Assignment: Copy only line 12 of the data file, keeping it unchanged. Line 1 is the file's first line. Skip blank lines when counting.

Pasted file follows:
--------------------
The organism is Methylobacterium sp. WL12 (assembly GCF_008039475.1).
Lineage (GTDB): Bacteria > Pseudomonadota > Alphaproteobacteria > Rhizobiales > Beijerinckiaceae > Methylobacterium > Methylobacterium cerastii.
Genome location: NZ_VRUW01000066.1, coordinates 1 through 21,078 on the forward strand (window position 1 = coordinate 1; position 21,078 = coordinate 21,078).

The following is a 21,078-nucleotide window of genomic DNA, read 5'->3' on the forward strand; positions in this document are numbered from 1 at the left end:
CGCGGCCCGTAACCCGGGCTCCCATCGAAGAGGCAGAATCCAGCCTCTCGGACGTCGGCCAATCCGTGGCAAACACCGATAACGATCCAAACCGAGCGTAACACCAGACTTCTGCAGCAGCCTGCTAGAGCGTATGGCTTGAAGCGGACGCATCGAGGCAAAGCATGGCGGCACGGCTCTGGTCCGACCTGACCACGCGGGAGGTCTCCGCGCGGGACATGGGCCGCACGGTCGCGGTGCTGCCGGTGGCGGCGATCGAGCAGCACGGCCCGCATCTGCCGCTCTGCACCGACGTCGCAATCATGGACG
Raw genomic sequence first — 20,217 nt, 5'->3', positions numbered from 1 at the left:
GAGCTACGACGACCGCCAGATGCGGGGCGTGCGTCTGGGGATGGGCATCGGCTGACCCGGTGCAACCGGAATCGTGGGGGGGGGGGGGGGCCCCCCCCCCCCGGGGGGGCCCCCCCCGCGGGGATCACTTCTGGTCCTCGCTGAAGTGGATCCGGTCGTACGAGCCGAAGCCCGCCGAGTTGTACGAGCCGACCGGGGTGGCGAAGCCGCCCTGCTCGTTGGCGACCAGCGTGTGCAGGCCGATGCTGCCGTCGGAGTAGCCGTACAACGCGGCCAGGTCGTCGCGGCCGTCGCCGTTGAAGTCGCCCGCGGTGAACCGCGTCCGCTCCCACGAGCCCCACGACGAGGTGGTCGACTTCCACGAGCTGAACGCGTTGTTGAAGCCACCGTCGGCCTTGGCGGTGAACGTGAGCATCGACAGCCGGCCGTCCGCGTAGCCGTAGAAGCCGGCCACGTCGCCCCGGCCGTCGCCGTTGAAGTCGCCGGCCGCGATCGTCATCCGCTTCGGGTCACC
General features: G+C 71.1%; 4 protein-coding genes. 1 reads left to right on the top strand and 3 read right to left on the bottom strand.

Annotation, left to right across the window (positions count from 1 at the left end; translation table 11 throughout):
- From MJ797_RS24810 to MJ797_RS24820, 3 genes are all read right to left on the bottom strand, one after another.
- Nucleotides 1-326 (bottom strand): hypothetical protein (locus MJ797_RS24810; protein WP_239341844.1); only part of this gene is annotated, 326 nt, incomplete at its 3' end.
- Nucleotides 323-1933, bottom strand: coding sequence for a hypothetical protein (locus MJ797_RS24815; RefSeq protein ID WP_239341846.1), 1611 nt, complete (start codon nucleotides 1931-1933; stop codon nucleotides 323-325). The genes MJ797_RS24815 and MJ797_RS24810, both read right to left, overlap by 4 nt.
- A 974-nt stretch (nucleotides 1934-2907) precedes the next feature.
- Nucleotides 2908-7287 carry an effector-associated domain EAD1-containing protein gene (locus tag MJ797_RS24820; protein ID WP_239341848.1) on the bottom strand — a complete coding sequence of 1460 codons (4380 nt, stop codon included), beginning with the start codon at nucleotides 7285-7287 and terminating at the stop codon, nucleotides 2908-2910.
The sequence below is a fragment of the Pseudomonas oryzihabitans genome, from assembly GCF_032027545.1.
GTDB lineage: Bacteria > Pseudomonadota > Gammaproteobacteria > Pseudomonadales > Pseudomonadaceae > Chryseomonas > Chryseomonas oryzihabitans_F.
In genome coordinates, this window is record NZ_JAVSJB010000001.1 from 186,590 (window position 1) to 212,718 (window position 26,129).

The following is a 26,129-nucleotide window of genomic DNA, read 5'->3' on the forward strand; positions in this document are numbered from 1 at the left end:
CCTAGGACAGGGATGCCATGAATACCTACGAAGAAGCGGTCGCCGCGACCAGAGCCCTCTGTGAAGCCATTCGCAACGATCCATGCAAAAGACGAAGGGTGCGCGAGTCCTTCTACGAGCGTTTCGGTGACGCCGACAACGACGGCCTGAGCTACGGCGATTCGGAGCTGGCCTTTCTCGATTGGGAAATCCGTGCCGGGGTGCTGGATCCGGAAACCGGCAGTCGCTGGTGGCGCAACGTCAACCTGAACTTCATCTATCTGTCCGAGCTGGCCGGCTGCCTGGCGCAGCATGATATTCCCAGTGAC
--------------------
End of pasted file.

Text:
- Nucleotides 323-1933, bottom strand: coding sequence for a hypothetical protein (locus MJ797_RS24815; RefSeq protein ID WP_239341846.1), 1611 nt, complete (start codon nucleotides 1931-1933; stop codon nucleotides 323-325). The genes MJ797_RS24815 and MJ797_RS24810, both read right to left, overlap by 4 nt.